History: Auxiliary and the Legion

America’s largest veterans service organization, The American Legion, will turn 100 years old in 2019.

The American Legion was founded after the end of World War I. During March 15-17, 1919 in Paris, France, the first caucus under the name American Expeditionary Force was held. Two months later, a caucus was held in St. Louis, Mo., where the name The American Legion was officially adopted. The Preamble and the Constitution of The American Legion was approved, and on Sept. 16, 1919, the United States Congress chartered The American Legion.

After its formation in 1919, several existing women’s organizations wanted to become the official affiliate of the Legion. A committee decided to create a new organization made up of the women most closely associated with the men of the Legion. During The American Legion’s first convention Nov. 10, 1919, members and officials “birthed” the American Legion Auxiliary.

E435.17 p45
Armistice Day, Nov. 11, 1918, in Minneapolis. (Photo: Minnesota Historical Society)

This Auxiliary would perform those portions of Legion activities that were more suitably performed by women. In less than one year, 1,342 local units in 45 states of the Women’s Auxiliary to the American Legion had been organized.

At the Legion’s second convention in September 1920, the Legion sanctioned the Auxiliary. The Legion’s Committee on Women’s Auxiliary presented some recommendations to the Legion, one being that the women decide upon their name. And the women did just that at the Auxiliary’s first convention in 1921, omitting the word “women’s” – thus becoming the American Legion Auxiliary.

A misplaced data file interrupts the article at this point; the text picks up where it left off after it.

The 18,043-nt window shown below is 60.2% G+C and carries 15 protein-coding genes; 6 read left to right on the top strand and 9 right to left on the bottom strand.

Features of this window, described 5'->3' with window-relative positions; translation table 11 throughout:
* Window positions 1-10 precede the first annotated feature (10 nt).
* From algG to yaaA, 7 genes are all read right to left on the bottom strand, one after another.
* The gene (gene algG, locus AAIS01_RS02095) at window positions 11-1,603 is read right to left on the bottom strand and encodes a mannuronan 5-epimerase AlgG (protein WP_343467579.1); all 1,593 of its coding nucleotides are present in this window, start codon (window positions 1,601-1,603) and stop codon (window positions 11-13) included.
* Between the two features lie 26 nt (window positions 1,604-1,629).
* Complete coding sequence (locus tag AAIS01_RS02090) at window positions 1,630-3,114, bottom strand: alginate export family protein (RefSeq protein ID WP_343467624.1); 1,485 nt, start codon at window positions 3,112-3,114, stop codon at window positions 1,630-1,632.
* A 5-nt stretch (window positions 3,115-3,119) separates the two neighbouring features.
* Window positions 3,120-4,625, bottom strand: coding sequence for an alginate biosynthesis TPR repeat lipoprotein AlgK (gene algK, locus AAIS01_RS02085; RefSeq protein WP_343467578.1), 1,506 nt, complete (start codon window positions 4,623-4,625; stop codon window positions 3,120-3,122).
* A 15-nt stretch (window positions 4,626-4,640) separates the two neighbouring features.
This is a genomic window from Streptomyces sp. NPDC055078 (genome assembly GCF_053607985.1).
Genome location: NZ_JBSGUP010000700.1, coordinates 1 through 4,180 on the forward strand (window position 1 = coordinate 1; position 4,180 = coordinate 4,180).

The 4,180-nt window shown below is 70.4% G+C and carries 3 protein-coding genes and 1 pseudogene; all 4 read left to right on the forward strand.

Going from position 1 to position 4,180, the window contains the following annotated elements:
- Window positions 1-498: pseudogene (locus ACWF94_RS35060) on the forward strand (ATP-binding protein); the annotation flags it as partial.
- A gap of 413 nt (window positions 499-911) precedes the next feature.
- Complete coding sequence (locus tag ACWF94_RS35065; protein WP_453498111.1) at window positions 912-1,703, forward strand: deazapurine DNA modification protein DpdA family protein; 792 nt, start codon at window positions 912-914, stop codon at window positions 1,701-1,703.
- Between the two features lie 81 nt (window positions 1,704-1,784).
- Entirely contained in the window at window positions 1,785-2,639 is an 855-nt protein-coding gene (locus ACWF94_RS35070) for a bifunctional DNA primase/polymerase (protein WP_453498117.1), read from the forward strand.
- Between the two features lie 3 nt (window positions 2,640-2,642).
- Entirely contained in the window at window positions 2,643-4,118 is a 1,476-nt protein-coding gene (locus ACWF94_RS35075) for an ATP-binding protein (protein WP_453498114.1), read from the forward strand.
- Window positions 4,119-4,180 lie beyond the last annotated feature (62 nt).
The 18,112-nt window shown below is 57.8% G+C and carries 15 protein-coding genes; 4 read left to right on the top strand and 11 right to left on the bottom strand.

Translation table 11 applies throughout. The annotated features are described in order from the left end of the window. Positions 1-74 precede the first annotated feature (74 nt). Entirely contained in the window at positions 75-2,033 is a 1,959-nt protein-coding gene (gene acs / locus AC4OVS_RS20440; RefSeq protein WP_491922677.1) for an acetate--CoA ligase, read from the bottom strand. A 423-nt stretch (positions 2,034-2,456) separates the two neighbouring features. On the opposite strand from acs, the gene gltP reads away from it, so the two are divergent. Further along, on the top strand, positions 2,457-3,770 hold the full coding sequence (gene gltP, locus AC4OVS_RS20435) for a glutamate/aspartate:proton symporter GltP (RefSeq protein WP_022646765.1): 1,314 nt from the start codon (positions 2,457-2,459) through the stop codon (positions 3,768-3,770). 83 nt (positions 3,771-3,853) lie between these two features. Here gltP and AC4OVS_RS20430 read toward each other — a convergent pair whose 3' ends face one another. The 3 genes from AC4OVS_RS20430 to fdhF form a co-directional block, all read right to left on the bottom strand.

From the beginning, both organizations’ main goals were to help veterans and their families. Today, there are over 2 million veterans in over 12,000 posts worldwide.

The American Legion Auxiliary (ALA) has three-quarters of a million members in over 8,000 communities. The American Legion Auxiliary has come a long way from “doing the activities more suitable for women” – in 2018, the organization’s volunteer hours had an impact of over $1 billion through services to servicemembers, veterans and their families, and our communities.

Also in 2018: over 4,000 scholarships were awarded; $18 million was raised and spent on the ALA Girls State program; over $82 million was raised/spent to benefit children; and 5.5 million poppies were distributed with nearly $4.4 million raised. Over 3 million veterans were assisted, 356,000 military families were served, and $189 million was spent on community service projects alone.

The American Legion Auxiliary has advocated for veterans rights, including the GI Bill and U.S. Department of Veterans Affairs benefits, and ending homelessness among veterans.

The American Legion Auxiliary can still be seen baking pies and serving dinners to our many veterans as well as sending care packages to deployed troops and writing notes to wounded veterans in hospitals. Our membership makes a difference.

See the ALA in action: www.ALAforVeterans.org.

This was originally published as an eBulletin. 



  1. The date of March 15 – 17, 1818 is incorrect, it should be 1919. The date of 1919 is also documented on the American Legion website. Respectfully, submitted by an ALA member.


  2. How can we get information on the date the Unit begin if the is know Charter for the Unit it is Seattle Wa. One If you can help


  3. Hello! I have been a member of the Auxiliary my entire life. My Grandfather served in WWII.

    I receive information and magazines, but would like to be involved locally. How do I get in touch with my local chapter in Baldwin City, Kansas?

    Thank you!


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